False Claims Act Whistleblower Rewards Statistics through FY 2017

False Claims Act Whistleblower Rewards – General Information and Statistics through FY 2017

  • Approximately 10 percent of all government spending is lost to fraud. Because the government spends $4 trillion a year, the amount lost to fraud is $400 billion per year
  • False Claims Act (FCA) judgments and settlements have totaled $56 billion ($56,259,857,892) from 1986-2017, due largely to the help of whistleblowers. Of this amount, $40 billion ($40,645,761,148) was from FCA whistleblower cases brought by relators
  • Whistleblowers initiated 72% of the False Claims Act cases pursued by the DOJ. (In other words, only 28% of fraud cases against the government were uncovered without the help of whistleblowers)
  • The government paid whistleblowers rewards of over $6.6 billion ($6,609,407,455) for reporting fraud against the government
  • Each year, DOJ pays approximately $400 million in whistleblower rewards
  • The average whistleblower reward is $551,657

FCA Statistics for Healthcare Whistleblowers

  • The largest whistleblower reward in a healthcare fraud case was $150 million
  • The average whistleblower reward for reporting healthcare fraud is $691,918
  • The total amount recovered in whistleblower initiated fraud cases is over $30 billion ($30,394,268,694)
  • The portion of fraud cases against the government that are healthcare related is 83%
  • The total whistleblower rewards paid in healthcare cases is nearly $5 billion ($4,966,593,085)
  • The portion of healthcare fraud cases initiated by whistleblowers is 83% (In other words, only 17% of Medicare or Medicaid fraud cases are brought without being initiated by whistleblowers)
  • The portion of the amount recovered by the government given to whistleblowers as a reward is 16.34 (In other words, for every dollar recovered by the government in a whistleblower filed case, the government pays the whistleblower 16.34% of the proceeds as a reward; the False Claims Act provides awards of 15% to 25% of funds recovered)

FCA Statistics for Military Whistleblowers

  • The largest whistleblower reward in a military fraud case was $50 million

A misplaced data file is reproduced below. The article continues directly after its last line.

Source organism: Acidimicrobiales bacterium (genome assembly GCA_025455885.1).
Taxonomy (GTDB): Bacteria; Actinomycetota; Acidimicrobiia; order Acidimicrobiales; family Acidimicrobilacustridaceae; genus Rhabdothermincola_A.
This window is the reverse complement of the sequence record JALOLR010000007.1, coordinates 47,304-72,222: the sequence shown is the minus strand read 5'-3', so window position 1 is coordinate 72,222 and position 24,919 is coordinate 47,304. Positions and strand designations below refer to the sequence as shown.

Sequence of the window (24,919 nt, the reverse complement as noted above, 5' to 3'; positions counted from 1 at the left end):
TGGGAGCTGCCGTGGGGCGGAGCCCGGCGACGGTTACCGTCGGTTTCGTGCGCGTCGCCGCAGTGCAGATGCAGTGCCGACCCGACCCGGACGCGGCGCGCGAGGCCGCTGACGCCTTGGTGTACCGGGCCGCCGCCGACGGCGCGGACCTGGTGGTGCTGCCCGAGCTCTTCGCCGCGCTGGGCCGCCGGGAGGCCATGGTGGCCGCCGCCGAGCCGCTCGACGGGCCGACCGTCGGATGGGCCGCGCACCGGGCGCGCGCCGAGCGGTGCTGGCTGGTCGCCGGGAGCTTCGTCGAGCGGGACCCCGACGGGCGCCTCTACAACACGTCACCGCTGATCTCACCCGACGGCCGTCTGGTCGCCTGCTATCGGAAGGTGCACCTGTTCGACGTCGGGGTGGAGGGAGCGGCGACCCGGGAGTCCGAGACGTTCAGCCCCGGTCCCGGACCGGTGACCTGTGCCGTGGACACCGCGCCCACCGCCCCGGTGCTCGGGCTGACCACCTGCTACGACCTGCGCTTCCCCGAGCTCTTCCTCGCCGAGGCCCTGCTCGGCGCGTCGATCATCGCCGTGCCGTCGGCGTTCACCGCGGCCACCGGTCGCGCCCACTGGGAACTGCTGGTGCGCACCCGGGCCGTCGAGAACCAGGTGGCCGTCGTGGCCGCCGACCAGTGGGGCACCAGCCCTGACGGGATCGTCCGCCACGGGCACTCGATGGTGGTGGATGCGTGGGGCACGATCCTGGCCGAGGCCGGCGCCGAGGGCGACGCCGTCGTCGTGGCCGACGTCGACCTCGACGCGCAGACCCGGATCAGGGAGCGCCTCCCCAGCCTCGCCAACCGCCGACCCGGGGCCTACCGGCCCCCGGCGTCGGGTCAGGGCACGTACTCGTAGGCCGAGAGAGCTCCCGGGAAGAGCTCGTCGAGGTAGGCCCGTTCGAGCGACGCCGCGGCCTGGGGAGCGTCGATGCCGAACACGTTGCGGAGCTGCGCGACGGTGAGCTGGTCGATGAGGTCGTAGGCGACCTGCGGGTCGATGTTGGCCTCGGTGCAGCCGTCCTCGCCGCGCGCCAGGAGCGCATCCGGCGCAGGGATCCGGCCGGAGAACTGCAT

• The average whistleblower reward for reporting military fraud is $349,468
  • The total amount recovered in whistleblower initiated fraud cases is over $3 billion ($3,231,690,672)
  • The total whistleblower rewards paid in military cases is nearly $550 million ($549,364,943)
  • The portion of the amount recovered by the government given to whistleblowers as a reward is 16.9% (In other words, for every dollar recovered by the government in a whistleblower filed case, the government pays the whistleblower 16.31% of the proceeds as a reward; the False Claims Act provides awards of 15% to 25% of funds recovered)
  • The portion of Military fraud cases initiated by whistleblowers is 55%

Miscellaneous

  • In 2005, the Government Accountability Office (GAO) estimated that it takes an average of 38 months for the DOJ to make a decision whether or not to intervene in a case (Mr. Hesch’s personal experience, however, is that DOJ typically takes 9-12 months to make a decision to decline or turn down a case, and takes longer for cases it intervenes in or accepts, and it is not unusual in larger cases for the government to take 5 years to make an intervention decision)
  • The DOJ recovers $13 for every $1 spent in investigating and pursuing Medicare and Medicaid fraud cases

Contact Mr. Hesch in complete confidence to find out if you are eligible for a reward. His contact information is included in the free e-books, or you can visit his website listed at the top of this document.

Sources:

DOJ Statistics for all FCA whistleblower cases for FY 2017

https://www.thebalance.com/how-trump-amended-obama-budget-4128986 (“The federal government will spend $4.037 trillion in FY 2017.”)

It Takes Time: The Need to Extend the Seal Period for Qui Tam Complaints Filed Under the False Claims Act, by Joel Hesch, 38 SEATTLE L. REV. 901 (2015) (“Each year, nearly 10% of all federal government spending is lost due to fraud”), located at http://digitalcommons.law.seattleu.edu/cgi/viewcontent.cgi?article=2275&context=sulr